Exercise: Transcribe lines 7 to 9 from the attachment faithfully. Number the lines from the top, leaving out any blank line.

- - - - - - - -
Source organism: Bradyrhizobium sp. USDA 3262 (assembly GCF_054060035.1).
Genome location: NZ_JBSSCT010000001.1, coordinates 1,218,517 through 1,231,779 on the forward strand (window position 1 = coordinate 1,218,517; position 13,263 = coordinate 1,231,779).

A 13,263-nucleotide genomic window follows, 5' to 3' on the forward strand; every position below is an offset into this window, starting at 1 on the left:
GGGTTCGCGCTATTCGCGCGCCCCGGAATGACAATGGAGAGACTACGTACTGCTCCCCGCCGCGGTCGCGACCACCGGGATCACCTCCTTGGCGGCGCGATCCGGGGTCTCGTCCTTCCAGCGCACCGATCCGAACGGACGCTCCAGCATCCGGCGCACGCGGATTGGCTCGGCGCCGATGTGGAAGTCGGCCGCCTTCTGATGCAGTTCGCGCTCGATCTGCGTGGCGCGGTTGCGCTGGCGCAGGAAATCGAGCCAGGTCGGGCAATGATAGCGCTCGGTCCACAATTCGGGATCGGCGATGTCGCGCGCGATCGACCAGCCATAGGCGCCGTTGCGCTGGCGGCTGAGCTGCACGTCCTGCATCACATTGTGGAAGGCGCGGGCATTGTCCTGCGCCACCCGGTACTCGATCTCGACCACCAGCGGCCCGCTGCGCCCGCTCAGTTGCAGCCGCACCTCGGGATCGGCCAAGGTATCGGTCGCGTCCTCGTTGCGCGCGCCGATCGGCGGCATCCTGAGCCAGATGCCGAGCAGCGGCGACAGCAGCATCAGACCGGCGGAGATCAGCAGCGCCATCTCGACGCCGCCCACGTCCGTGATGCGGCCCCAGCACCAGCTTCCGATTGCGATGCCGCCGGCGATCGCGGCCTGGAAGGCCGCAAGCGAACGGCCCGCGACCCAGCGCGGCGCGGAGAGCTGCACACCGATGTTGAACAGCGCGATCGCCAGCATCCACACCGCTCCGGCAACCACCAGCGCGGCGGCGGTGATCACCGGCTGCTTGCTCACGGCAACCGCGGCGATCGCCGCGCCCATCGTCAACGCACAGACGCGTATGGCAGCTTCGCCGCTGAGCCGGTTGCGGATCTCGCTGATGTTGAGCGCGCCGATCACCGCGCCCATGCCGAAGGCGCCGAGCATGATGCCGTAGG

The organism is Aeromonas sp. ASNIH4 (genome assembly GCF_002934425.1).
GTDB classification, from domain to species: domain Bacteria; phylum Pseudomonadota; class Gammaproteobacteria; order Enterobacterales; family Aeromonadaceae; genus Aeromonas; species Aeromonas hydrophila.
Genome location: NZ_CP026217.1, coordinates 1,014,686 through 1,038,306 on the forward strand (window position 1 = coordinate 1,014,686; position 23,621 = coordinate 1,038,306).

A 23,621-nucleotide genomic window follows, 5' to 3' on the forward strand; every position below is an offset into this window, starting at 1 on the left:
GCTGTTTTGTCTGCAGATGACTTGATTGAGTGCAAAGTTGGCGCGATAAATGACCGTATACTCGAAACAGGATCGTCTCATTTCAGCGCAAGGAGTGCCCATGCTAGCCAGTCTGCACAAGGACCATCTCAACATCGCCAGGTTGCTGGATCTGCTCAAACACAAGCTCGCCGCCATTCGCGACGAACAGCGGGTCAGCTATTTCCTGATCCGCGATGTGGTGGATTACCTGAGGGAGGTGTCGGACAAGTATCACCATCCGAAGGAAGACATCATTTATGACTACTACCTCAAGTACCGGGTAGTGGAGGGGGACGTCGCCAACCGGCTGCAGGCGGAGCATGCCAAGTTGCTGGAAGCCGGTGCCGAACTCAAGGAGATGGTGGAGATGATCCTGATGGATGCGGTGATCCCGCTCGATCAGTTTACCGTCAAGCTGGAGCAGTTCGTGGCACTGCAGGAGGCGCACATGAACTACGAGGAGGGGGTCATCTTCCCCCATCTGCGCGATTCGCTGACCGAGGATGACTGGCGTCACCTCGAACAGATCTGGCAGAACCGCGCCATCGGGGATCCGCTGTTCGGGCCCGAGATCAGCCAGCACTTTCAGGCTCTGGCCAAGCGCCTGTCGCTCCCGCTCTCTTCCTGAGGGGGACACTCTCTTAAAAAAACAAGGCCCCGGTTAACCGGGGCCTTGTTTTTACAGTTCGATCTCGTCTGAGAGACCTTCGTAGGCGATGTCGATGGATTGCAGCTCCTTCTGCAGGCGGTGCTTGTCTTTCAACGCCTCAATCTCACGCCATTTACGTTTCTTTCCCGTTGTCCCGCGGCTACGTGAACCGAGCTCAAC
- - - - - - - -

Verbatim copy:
Genome location: NZ_CP026217.1, coordinates 1,014,686 through 1,038,306 on the forward strand (window position 1 = coordinate 1,014,686; position 23,621 = coordinate 1,038,306).

A 23,621-nucleotide genomic window follows, 5' to 3' on the forward strand; every position below is an offset into this window, starting at 1 on the left:
GCTGTTTTGTCTGCAGATGACTTGATTGAGTGCAAAGTTGGCGCGATAAATGACCGTATACTCGAAACAGGATCGTCTCATTTCAGCGCAAGGAGTGCCCATGCTAGCCAGTCTGCACAAGGACCATCTCAACATCGCCAGGTTGCTGGATCTGCTCAAACACAAGCTCGCCGCCATTCGCGACGAACAGCGGGTCAGCTATTTCCTGATCCGCGATGTGGTGGATTACCTGAGGGAGGTGTCGGACAAGTATCACCATCCGAAGGAAGACATCATTTATGACTACTACCTCAAGTACCGGGTAGTGGAGGGGGACGTCGCCAACCGGCTGCAGGCGGAGCATGCCAAGTTGCTGGAAGCCGGTGCCGAACTCAAGGAGATGGTGGAGATGATCCTGATGGATGCGGTGATCCCGCTCGATCAGTTTACCGTCAAGCTGGAGCAGTTCGTGGCACTGCAGGAGGCGCACATGAACTACGAGGAGGGGGTCATCTTCCCCCATCTGCGCGATTCGCTGACCGAGGATGACTGGCGTCACCTCGAACAGATCTGGCAGAACCGCGCCATCGGGGATCCGCTGTTCGGGCCCGAGATCAGCCAGCACTTTCAGGCTCTGGCCAAGCGCCTGTCGCTCCCGCTCTCTTCCTGAGGGGGACACTCTCTTAAAAAAACAAGGCCCCGGTTAACCGGGGCCTTGTTTTTACAGTTCGATCTCGTCTGAGAGACCTTCGTAGGCGATGTCGATGGATTGCAGCTCCTTCTGCAGGCGGTGCTTGTCTTTCAACGCCTCAATCTCACGCCATTTACGTTTCTTTCCCGTTGTCCCGCGGCTACGTGAACCGAGCTCAAC